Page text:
One of America’s longest serving mayors returning to The Citadel
Joseph P. Riley, Jr., to be first occupant of academic chair created in his honor
The Honorable Mayor Joseph P. Riley, Jr. will return to his alma mater, The Citadel, to be the first occupant of the Joseph P. Riley, Jr. Endowed Chair of American Government and Public Policy when he retires from his elected position as mayor of the city of Charleston in January of 2016. Riley, who graduated from The Military College of South Carolina in 1964 with a degree in political science, will have been mayor for 40 years when he steps down.
The Riley Chair was announced during a news conference on the historic campus of The Citadel on Friday, November 7, where the college's President, Provost, Board of Visitors, Dean of Humanities and Social Sciences, faculty, students, and special guests joined the mayor to congratulate him.
"The three major blocks in the early foundation of my personal and professional life were my family, my church and my education and training at The Citadel," Riley said to the crowd gathered on Summerall Field in front of the barracks he once occupied. "It is an especially great honor to be able to help guide our nation's next leaders as the first in the line of Riley Professors at The Citadel. I look forward to my time ahead with cadets and Citadel colleagues, as well as my continuing work in our remarkable community." That work will include continuing, as The Citadel's Riley Professor and his association with the Joseph P. Riley Jr. Center for Livable Communities at the College of Charleston.
Riley is one of the most important figures in American municipal government over the last half-century. He served in the South Carolina General Assembly from 1968-1974. He has been mayor longer than almost anyone in US history who was elected in non-partisan contests. Riley is often credited with "saving" Charleston after Hurricane Hugo in 1989, aiding the stranded and garnering millions of dollars to repair the city. His administration is also credited with fostering economic growth strategies that have earned Charleston a global reputation as one of the most desirable places in which to do business, live and visit.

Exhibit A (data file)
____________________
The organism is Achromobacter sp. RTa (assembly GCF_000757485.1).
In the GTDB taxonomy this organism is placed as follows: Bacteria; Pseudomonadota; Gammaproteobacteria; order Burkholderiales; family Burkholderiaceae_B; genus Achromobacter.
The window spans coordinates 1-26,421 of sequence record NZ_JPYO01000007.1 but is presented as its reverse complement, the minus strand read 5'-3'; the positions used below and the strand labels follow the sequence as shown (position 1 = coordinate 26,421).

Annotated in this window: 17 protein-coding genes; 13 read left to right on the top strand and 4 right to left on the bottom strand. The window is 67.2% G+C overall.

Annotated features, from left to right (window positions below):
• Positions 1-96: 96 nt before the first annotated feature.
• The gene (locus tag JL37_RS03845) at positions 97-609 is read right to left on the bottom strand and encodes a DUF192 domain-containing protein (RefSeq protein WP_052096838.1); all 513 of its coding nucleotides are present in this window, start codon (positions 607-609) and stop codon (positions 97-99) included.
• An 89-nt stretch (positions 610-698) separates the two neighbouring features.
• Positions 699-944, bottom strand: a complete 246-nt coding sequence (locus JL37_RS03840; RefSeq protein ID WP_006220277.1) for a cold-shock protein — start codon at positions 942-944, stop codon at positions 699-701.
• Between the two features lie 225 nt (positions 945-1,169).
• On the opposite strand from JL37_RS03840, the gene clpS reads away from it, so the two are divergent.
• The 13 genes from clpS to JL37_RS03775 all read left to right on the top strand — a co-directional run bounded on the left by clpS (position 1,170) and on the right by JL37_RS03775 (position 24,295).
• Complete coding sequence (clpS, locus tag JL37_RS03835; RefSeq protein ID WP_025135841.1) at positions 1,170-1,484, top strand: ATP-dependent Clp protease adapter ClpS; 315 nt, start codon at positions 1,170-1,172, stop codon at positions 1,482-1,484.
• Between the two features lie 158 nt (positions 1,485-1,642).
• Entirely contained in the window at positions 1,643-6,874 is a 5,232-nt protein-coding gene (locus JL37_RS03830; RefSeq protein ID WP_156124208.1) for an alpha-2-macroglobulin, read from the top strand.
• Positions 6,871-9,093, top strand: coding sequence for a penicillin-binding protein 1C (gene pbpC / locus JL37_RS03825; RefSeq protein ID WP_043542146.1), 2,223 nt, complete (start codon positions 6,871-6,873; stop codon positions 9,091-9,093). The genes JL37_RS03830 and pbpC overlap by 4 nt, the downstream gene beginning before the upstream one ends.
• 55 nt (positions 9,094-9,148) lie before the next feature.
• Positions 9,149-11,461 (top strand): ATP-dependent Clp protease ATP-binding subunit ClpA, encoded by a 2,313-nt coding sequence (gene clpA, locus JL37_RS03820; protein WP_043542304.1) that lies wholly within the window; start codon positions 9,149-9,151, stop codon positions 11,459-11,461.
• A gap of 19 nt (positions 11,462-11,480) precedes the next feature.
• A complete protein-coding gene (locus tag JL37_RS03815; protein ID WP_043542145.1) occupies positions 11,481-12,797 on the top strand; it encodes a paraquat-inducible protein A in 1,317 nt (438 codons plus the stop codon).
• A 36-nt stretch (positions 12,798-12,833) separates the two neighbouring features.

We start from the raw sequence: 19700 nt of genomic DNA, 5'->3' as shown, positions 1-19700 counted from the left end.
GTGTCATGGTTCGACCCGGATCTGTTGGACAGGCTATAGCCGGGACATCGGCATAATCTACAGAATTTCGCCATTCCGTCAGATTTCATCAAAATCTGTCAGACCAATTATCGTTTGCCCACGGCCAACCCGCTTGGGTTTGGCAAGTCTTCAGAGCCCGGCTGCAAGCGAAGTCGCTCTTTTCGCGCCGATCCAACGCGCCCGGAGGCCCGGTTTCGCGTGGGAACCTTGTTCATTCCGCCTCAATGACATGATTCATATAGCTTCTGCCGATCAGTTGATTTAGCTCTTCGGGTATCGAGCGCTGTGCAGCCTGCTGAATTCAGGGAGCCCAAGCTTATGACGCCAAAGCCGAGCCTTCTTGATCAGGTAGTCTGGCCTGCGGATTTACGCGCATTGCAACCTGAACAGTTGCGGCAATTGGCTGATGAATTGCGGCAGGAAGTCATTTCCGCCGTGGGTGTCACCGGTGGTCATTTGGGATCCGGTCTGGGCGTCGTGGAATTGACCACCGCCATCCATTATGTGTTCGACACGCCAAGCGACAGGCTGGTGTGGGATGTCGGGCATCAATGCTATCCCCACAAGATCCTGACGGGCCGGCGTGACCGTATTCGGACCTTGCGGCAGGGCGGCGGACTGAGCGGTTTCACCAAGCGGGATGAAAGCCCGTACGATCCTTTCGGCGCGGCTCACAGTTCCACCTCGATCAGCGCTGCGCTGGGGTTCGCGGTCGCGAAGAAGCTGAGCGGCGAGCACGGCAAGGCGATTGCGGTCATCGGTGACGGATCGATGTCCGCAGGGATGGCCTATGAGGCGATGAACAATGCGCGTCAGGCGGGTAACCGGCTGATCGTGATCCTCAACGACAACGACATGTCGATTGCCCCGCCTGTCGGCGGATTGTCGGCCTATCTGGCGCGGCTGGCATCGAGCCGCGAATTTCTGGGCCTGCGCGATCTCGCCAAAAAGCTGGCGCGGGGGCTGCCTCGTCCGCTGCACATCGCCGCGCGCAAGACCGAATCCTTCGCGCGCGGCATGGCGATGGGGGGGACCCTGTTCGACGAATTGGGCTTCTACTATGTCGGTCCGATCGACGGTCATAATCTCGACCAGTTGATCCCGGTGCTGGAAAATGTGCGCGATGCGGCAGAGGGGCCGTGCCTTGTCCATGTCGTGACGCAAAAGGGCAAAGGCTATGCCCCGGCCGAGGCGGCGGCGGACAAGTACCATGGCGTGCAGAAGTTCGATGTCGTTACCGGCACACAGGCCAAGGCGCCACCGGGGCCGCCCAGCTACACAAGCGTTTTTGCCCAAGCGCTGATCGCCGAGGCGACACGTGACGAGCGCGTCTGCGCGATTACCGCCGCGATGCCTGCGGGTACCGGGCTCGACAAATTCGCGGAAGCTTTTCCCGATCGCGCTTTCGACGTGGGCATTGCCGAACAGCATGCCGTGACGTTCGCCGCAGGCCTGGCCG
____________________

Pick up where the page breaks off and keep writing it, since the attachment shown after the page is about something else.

"On behalf of The Citadel I am pleased to welcome Mayor Riley as he agrees to return to his alma mater after leading Charleston so successfully for four decades," said Citadel President, Lt. Gen. John W. Rosa. "Faculty, staff, cadets, students, alumni and donors are looking forward to attending his lectures on campus and learning firsthand, from one of America's greatest mayors, how he applied principled leadership to his work to make Charleston such an exceptional place."
At the event, Riley formally accepted the Chair, which will be housed within the Department of Political Science of The Citadel's School Humanities and Social Sciences. Efforts are underway by The Citadel Foundation to raise a minimum of $2.5 million to endow the position.
"Under Mayor Riley's guidance, Charleston has become a vital center of creative partnerships between representatives of different political parties, various levels of government, and the private sector," noted Bo Moore, dean of the School of Humanities & Social Sciences. "It demonstrates that officials who are ethical, skilled in the principles of good leadership, and put the interests of the people they serve above their own can still govern very effectively, make a great difference for the better, and earn the confidence of their constituents. Now more than ever these are important lessons to learn and we feel very fortunate that one of our most successful native sons will be coming home to help teach them to South Carolina's, and the nation's, next generation of prospective leaders."
Riley will write his memoirs, be interviewed for an extensive oral history of his life and career, lecture on campus and help arrange guest lectures by other distinguished public servants while serving as the college's first Riley Professor.
About The Citadel
The Citadel is a four-year, public college in historic Charleston, South Carolina. The Citadel offers a classic military college education for young men and women profoundly focused on leadership excellence and academic distinction. Graduates are not required to serve in the military but about
30 percent of each class commission as officers in every branch of U.S. military service. Graduates of The Citadel have served the nation, their state and their community as principled leaders since the college was founded in 1842. The Citadel Graduate College offers more than 40 Master's degrees and graduate certificates in a wide range of disciplines, plus five undergraduate programs, through an all-evening schedule. Some graduate courses are available online.